25 years ago today the US Space Program and the people of the United States suffered a major loss when the Space Shuttle Challenger blew up 73 seconds after lift-off. 25 years later I still recall with vivid detail watching the launch from the living room couch. I was ten and home sick from school. I cannot remember if I was sick or “sick;” it is perfectly conceivable that I played sick to stay home and watch the launch. This is something my mother would have let me play sick for because I was obsessed with the Space Program, like so many ten year olds. But unlike many ten year olds I was lucky enough to witness the very first Space Shuttle, Columbia, launch on April 12, 1981 when vacationing with my family in Florida. I remembering the earth literally shaking as the shuttle lifted from the ground and rose to the heavens above. I was not even six yet, but remember distinctively thinking to myself “when I grow up, I want to be an astronaut."
Prior to 9/11, “Where were you when the Space Shuttle Challenger Exploded” was like the “Where were you when JFK was shot” for late Gen-Xers. My sisters, who were also sick, and I were eating chicken noodle soup nestled behind our TV trays and glued to the Price Is Right. Our mother turned the TV to CNN right after the first showcase showdown and the Space Shuttle in all its amazing aerodynamic glory sat upon the launch pad ready for liftoff. In unison the three of us counted down with mission control from 10, 9, 8, 7, 6… the rockets firing and the amazing power of lifting something so large off the ground and into the sky. The sky was clear and with each second the Shuttle appeared whiter and whiter against the sky as it ascended into the deeper, darker blue of the atmosphere.
For someone who had witnessed many of the launches, both in person and on TV, I knew every stage of the process; what happened with each throttle, and when the booster rockets departed ways from the aircraft. I was baffled when the ball of fire engulfed the shuttle and mission control was still talking as if everything was okay. It was so obviously not okay. The CNN commentator when silent, everything was so very quiet and eerie and it seemed like forever before the words I will always remember were broadcast from mission control. “Obviously a major malfunction.” I started to cry, as so many people did. We sat glued to the tv for hours, I remember when the news focused on parachuters descending from the sky, hoping it was possible that crew members ejected themselves from the fiery wreck and then saying it was just a rescuer. After a while hope was gone and we were faced with the reality that 7 Americans gave their lives during the mission.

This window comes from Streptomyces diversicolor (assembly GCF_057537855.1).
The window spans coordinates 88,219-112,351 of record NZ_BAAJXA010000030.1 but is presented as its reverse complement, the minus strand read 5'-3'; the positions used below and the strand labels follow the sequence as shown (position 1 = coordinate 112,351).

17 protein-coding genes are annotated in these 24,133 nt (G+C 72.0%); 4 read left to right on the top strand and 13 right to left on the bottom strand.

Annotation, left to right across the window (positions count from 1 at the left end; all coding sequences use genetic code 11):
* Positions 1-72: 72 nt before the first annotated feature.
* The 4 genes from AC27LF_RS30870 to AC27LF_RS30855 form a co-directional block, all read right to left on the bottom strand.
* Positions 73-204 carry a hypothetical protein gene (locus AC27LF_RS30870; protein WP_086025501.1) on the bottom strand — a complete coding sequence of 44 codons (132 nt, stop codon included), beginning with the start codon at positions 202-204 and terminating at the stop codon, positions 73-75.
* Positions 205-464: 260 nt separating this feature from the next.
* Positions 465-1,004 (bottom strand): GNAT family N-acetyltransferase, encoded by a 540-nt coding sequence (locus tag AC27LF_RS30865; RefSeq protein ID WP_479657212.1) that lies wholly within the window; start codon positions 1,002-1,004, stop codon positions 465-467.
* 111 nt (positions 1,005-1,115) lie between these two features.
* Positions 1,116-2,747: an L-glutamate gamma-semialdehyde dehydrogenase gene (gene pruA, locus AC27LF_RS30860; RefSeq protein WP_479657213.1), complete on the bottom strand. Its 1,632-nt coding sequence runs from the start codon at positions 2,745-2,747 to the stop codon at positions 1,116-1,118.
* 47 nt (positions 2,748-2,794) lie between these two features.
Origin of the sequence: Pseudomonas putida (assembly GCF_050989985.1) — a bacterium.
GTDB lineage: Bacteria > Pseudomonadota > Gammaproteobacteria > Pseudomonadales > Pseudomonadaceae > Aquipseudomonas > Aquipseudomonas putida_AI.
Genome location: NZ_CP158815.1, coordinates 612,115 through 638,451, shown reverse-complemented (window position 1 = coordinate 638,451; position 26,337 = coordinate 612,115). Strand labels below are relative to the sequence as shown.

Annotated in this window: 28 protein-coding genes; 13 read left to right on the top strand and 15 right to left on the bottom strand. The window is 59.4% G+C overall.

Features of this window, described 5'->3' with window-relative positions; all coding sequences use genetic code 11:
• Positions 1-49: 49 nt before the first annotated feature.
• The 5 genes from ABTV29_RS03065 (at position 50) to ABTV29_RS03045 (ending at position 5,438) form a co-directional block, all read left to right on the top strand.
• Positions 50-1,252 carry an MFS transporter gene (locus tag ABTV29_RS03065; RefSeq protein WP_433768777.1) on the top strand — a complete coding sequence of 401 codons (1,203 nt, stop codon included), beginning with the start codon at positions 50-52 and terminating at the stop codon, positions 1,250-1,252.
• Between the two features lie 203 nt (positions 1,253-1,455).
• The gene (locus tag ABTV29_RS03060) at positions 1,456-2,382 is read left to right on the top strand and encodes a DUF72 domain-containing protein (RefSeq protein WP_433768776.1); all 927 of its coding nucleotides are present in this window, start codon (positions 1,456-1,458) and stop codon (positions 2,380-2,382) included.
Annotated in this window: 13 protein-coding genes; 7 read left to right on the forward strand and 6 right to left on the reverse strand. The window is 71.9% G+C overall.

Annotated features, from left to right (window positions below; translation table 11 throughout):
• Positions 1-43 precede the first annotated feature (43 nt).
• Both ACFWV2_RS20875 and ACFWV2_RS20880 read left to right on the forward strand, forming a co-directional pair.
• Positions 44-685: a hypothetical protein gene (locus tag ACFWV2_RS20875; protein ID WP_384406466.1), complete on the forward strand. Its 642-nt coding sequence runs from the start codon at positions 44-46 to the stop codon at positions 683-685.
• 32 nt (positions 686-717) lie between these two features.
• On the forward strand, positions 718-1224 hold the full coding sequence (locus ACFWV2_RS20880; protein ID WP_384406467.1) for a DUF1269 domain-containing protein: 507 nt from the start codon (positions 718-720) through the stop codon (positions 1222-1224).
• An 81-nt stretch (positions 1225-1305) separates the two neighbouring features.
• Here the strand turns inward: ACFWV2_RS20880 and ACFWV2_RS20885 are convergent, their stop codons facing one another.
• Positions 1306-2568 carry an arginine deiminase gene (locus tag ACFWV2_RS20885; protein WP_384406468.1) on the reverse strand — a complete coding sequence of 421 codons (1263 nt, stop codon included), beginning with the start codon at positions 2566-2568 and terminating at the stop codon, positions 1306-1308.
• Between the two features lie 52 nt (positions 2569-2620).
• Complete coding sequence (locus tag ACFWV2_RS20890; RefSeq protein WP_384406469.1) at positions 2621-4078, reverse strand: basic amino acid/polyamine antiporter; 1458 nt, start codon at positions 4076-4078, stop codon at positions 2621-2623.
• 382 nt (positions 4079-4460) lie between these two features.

The Challenger explosion had a major impact on the trajectory of my life. Up until that point, I wanted to study science, become an Astronaut, and fly to space. The reality of the situation hit me like a ton of bricks, my innocence lost. This was no longer a cool job that included space walks, zero-gravity, and funky space suits. This was a dangerous job where people died. It scared me, and it was the first time I ever really thought of and faced my own mortality. Before 11:38 EDT on January 26, 1986 I wanted to be an Astronaut. After that time I didn’t and honestly, still don’t truly know what I want to be when I grow up because no job seems as cool and amazing. I still have a photo of the Challenger crew and sometimes wonder what life would have been like had I not been scared away from my childhood dream job.
I will always remember the exact date of the Challenger disaster not only because it changed my life and desired career path, but because January 28th is my Grandmother’s birthday. Ironically, I will always remember where I was when the Space Shuttle Columbia disintegrated upon reentry to earth. February 1, 2003 was one of the more difficult days of my life. My Grandmother passed away on January 29th, mere hours after her 91st birthday. A few days later we were driving from her funeral church service to the cemetery to lay her to rest when the news hit the radio of the Columbia disaster. Both these events remind me of my old dream to be an Astronaut, and of my beloved Grandmother. I like to believe Grandma and these American heroes are now amongst the stars.